The amount you are fined can be anywhere from a few hundred to multiple thousand dollars. Add on any court fees, processing legal documents, or working with a lawyer and the total cost of a DUI can quickly add up.
This all means that driving under the influence is breaking the law and the police will punish you accordingly in the form of jail time and mandatory fines.
Another serious side-effect of receiving a DUI is the logistical struggles that go along with it.
In particular, you may have issues with employment, housing, and any other activity that will necessitate a background check. Once you have a DUI charge, it will stay on your record and pop up when someone conducts a background check on you.
As you can expect, this can result in extremely negative consequences when you show up as a criminal. Future employers will be nervous to work with you and landlords won’t think twice about finding someone else to rent their property.
Making matters worse, there’s a great chance of losing your existing job due to being unable to attend and complete your work if you’re in jail or unable to drive. This will only compound your difficulties and cause a deficit you’ll have a hard time getting out of.
With this in mind, a DUI means more than just the consequences imposed by the law. You’ll also face issues in your career and housing situation as a DUI charge makes you look unreliable.
A final important outcome of receiving a DUI is the social implication it has on you.
Being arrested for any crime is a bad look and people don’t want to be associated with wrongdoing, crime, or any nefarious behaviors. Even if you feel like you have a good excuse for your mistakes, others won’t and they will distance themselves from you.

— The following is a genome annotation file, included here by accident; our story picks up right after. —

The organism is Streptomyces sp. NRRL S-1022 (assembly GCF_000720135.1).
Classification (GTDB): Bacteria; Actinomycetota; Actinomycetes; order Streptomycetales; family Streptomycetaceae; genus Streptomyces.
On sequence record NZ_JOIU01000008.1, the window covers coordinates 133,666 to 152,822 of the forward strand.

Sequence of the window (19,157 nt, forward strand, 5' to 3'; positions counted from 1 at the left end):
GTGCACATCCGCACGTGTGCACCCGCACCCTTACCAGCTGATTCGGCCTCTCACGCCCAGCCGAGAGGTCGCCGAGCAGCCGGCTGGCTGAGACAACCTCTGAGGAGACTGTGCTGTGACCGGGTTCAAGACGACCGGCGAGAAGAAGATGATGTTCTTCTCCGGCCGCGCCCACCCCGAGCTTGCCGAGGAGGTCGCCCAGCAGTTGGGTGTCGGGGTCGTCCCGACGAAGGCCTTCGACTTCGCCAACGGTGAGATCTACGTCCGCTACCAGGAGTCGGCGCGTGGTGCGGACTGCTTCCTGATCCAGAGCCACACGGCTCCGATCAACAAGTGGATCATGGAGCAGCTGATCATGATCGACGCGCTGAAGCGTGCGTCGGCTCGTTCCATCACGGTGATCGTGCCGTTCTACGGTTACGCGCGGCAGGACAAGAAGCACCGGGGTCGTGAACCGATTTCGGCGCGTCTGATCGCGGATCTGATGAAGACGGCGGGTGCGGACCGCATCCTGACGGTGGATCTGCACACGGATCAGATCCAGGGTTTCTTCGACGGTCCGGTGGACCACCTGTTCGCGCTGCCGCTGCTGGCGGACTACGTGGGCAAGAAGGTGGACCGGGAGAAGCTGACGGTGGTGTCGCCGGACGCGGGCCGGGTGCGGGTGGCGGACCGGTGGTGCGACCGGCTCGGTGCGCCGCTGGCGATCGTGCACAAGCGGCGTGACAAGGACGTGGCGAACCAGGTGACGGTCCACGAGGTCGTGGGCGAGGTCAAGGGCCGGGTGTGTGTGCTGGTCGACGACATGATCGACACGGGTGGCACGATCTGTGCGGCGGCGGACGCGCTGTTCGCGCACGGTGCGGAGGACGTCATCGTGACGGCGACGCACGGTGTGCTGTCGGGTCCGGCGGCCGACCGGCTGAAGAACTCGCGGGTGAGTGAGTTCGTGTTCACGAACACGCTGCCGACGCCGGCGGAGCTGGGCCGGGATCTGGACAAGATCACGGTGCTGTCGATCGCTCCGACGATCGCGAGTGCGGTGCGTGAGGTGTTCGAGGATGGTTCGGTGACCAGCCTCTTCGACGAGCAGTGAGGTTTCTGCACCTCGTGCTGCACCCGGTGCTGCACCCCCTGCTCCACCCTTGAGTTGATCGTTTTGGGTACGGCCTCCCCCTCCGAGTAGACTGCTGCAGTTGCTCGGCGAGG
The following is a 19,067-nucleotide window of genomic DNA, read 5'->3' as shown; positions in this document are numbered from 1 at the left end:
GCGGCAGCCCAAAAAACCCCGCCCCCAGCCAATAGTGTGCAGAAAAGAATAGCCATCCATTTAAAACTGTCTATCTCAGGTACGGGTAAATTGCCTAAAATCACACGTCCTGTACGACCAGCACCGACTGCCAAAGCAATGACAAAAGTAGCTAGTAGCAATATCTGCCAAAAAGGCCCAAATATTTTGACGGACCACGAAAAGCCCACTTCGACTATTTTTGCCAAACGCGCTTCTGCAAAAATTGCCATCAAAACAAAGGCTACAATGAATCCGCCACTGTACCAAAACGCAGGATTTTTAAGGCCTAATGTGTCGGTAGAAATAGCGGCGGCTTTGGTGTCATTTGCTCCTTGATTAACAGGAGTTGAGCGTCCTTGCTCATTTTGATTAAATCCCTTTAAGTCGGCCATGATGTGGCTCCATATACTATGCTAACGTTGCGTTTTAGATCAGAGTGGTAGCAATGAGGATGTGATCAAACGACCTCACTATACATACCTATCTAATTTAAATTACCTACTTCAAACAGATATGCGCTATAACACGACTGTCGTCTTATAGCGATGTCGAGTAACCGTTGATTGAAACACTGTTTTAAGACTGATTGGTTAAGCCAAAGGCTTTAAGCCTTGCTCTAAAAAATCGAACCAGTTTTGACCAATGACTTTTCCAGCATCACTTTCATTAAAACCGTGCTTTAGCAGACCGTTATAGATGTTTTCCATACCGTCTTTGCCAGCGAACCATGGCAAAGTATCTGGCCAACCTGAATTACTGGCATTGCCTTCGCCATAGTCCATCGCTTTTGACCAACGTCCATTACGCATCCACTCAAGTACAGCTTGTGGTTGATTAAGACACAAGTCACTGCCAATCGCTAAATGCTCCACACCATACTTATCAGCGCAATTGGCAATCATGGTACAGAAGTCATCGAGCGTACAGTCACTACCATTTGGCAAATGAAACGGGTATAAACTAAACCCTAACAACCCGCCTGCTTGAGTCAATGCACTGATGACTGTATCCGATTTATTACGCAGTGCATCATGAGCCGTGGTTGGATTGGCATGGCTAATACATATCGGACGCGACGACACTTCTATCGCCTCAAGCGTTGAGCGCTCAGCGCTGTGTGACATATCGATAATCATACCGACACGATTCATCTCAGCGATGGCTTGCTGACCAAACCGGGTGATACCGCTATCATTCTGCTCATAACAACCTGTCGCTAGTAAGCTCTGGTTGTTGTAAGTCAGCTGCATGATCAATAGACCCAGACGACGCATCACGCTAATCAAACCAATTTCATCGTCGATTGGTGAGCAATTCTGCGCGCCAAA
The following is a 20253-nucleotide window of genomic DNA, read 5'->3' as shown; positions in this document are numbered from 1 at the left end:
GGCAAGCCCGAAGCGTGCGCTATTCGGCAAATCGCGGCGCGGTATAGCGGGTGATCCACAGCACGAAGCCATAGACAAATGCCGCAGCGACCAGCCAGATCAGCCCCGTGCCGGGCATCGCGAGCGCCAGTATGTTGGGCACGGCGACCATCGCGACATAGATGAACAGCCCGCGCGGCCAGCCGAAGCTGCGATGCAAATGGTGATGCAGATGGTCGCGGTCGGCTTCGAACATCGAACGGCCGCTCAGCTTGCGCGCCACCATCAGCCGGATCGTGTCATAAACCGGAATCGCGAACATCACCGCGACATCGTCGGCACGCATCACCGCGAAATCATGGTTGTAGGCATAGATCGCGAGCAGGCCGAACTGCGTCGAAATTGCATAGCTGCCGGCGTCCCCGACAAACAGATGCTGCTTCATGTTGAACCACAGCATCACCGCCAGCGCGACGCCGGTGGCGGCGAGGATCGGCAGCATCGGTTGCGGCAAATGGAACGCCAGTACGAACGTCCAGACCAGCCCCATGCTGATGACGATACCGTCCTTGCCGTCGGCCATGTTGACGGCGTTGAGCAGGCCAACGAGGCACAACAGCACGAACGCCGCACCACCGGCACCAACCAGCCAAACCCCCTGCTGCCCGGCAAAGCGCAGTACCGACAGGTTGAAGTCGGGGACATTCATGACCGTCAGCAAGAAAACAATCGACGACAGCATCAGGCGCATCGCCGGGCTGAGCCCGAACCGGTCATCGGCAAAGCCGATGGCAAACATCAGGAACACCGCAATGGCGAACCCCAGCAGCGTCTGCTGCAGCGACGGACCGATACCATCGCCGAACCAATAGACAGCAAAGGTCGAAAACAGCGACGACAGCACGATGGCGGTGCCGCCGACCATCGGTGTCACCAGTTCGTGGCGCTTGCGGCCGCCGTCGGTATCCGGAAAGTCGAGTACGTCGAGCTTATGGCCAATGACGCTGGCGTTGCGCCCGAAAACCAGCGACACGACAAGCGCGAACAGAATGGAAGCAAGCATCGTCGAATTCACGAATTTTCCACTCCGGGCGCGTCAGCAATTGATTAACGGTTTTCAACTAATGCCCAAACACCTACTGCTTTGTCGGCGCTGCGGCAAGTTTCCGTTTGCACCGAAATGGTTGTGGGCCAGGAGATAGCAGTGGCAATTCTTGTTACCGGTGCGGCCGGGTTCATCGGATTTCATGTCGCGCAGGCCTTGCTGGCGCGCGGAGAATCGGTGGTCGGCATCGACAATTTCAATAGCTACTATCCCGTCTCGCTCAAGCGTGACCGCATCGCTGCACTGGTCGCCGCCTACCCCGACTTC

When you make bad choices in your life, you can be seen as a bad influence. Friends and family members will disagree with your choices and limit their interactions with you.
While the immediate aftermath of a DUI arrest will turn people away, so too will the period of you dealing with your new restrictions and challenges. Others may get tired of hearing and dealing with your situation when they carefully avoid the behavior that would place them in the situation you are in.
When you’re arrested for a DUI, it’s clear to everyone around that you aren’t making good decisions in life. Your friends and family want to be surrounded by like-minded people, so your poor behavior can quickly result in broken and lost relationships.
DUI charges are incredibly costly. Not only will you have your finances impacted, but you’ll face serious losses and difficulties in other aspects of your life.
Specifically, DUI charges result in driving restrictions, legal repercussions, logistical struggles, and negative social implications. These consequences will vary depending on the state you are arrested in, whether this is the first offense, and how serious the offense was.
Because a DUI is irreversible, you must prioritize preventing yourself from ever being arrested. Driving while drunk is never safe or okay and it will ruin your life. Calling a friend or a taxi is far cheaper and more convenient than sobering up in a jail cell and realizing the mistake you’ve made.